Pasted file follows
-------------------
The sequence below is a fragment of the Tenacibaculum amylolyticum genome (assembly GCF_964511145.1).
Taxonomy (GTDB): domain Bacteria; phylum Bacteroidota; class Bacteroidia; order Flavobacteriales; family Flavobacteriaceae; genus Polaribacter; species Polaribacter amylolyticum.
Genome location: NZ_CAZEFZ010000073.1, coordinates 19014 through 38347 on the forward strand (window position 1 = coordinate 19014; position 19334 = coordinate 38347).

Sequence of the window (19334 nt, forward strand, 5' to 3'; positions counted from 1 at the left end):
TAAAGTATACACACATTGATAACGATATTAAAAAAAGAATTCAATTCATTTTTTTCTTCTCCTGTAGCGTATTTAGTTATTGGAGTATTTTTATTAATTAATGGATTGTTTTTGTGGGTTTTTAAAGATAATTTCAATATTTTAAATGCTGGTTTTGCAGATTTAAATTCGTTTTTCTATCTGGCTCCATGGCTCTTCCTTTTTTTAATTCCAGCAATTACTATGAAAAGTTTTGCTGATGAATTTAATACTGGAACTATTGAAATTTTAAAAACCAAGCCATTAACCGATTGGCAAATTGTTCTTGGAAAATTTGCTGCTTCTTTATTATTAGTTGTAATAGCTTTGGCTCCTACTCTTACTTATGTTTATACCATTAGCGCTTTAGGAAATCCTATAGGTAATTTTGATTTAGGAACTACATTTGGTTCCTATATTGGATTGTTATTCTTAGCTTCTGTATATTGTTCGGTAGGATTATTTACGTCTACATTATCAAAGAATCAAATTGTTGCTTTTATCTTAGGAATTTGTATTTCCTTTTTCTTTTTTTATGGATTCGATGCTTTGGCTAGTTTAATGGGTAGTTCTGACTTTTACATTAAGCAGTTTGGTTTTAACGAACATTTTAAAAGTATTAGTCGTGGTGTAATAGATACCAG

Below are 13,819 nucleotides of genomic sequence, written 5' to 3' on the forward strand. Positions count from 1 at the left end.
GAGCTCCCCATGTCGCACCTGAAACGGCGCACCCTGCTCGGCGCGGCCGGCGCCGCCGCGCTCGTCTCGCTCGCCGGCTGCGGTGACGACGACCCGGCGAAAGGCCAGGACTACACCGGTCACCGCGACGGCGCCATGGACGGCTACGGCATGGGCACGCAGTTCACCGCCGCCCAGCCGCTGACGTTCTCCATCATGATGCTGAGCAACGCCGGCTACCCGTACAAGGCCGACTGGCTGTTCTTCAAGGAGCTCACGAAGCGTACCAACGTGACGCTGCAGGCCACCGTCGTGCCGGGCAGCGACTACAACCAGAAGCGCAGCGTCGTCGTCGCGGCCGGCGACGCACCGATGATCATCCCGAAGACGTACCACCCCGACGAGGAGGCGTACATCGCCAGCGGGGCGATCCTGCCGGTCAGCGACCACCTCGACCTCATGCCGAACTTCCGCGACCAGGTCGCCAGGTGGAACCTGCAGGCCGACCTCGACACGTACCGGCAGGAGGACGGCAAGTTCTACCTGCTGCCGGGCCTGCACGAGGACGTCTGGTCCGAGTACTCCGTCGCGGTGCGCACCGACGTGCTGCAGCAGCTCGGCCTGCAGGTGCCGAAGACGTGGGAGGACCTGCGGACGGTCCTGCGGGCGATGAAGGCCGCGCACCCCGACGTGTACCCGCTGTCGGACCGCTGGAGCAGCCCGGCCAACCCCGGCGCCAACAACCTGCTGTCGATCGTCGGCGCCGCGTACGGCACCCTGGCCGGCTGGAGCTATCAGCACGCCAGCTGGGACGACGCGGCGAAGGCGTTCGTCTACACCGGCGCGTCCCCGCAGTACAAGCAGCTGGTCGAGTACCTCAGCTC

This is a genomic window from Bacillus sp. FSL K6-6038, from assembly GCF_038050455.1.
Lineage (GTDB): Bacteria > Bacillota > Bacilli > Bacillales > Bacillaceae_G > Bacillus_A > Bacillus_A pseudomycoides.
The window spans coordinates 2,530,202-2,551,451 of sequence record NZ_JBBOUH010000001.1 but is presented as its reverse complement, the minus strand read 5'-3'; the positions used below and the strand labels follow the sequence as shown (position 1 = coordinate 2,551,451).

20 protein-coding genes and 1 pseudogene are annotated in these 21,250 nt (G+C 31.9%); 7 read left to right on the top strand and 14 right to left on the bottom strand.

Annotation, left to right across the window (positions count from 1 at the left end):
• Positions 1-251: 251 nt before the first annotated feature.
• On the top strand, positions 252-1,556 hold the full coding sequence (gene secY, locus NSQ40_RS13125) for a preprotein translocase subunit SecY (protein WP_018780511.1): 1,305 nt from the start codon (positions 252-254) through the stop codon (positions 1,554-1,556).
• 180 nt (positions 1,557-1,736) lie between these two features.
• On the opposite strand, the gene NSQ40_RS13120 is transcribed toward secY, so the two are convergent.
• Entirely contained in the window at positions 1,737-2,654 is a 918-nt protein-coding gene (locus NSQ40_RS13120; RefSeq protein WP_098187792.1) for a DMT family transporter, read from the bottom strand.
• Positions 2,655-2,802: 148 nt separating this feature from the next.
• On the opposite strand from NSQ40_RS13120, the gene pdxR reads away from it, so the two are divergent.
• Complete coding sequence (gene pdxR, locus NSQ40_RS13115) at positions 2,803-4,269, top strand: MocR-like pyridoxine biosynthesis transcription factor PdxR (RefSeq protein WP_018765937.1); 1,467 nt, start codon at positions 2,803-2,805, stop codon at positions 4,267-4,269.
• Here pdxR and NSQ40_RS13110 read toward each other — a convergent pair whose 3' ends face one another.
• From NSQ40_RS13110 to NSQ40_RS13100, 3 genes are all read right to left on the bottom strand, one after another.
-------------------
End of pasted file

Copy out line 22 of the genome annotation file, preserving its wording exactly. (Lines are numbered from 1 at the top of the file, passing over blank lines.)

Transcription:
• From NSQ40_RS13110 to NSQ40_RS13100, 3 genes are all read right to left on the bottom strand, one after another.